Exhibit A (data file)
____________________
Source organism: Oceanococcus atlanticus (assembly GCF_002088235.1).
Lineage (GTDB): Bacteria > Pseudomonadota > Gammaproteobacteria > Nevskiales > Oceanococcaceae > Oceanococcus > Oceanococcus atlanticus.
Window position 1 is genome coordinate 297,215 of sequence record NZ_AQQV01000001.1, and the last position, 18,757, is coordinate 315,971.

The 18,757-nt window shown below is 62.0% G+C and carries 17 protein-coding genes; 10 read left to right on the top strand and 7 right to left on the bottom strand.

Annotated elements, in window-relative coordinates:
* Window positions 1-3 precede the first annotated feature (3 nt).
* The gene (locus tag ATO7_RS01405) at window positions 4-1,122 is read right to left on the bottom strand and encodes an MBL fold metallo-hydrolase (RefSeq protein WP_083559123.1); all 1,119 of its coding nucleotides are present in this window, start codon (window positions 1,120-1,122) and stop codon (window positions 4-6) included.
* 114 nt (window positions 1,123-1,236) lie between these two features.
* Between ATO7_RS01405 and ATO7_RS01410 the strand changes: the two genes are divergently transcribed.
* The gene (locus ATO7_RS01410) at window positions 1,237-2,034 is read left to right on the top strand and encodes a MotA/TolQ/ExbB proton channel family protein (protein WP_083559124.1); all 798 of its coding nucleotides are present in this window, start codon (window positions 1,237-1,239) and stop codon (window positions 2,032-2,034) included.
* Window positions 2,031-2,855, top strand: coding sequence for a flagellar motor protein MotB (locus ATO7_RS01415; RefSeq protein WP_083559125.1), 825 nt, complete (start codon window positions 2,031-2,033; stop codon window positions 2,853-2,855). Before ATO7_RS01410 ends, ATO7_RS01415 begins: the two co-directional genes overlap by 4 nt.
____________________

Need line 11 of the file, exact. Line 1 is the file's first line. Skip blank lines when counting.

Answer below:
* Window positions 2,031-2,855, top strand: coding sequence for a flagellar motor protein MotB (locus ATO7_RS01415; RefSeq protein WP_083559125.1), 825 nt, complete (start codon window positions 2,031-2,033; stop codon window positions 2,853-2,855). Before ATO7_RS01410 ends, ATO7_RS01415 begins: the two co-directional genes overlap by 4 nt.